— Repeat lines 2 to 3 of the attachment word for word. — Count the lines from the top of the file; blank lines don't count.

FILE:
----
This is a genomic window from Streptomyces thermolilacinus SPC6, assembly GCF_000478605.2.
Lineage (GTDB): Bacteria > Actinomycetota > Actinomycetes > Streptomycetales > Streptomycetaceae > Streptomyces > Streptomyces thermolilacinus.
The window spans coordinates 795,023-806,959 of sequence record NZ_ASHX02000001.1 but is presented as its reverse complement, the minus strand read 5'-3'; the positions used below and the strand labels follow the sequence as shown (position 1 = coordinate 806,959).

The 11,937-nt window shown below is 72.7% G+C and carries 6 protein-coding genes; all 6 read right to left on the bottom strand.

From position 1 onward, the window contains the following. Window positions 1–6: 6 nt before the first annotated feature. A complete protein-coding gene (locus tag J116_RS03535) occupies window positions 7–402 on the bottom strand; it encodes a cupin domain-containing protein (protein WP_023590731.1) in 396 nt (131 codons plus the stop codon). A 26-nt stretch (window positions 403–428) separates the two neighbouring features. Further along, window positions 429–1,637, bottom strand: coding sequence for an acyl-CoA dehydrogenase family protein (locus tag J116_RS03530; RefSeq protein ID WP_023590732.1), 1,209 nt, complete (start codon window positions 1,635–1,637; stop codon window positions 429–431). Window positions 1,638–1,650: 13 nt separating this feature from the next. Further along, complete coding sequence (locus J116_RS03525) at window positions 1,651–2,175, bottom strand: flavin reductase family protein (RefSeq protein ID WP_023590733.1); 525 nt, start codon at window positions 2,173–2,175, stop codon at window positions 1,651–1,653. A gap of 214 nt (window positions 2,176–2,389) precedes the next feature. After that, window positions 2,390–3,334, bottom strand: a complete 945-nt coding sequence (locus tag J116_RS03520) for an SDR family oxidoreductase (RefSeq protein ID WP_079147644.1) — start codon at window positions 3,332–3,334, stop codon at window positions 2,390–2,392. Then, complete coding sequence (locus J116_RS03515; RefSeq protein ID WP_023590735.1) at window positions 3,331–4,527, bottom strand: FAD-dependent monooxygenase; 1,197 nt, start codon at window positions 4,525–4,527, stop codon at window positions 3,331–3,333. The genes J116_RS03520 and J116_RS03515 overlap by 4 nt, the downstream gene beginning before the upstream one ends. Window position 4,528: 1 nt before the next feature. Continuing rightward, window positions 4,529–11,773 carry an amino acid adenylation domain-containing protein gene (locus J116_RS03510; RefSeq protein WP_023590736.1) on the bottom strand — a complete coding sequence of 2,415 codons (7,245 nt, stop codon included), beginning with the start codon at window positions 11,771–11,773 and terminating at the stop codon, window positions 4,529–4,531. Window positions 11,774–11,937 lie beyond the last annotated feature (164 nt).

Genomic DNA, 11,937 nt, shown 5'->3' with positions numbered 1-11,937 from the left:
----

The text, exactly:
Lineage (GTDB): Bacteria > Actinomycetota > Actinomycetes > Streptomycetales > Streptomycetaceae > Streptomyces > Streptomyces thermolilacinus.
The window spans coordinates 795,023-806,959 of sequence record NZ_ASHX02000001.1 but is presented as its reverse complement, the minus strand read 5'-3'; the positions used below and the strand labels follow the sequence as shown (position 1 = coordinate 806,959).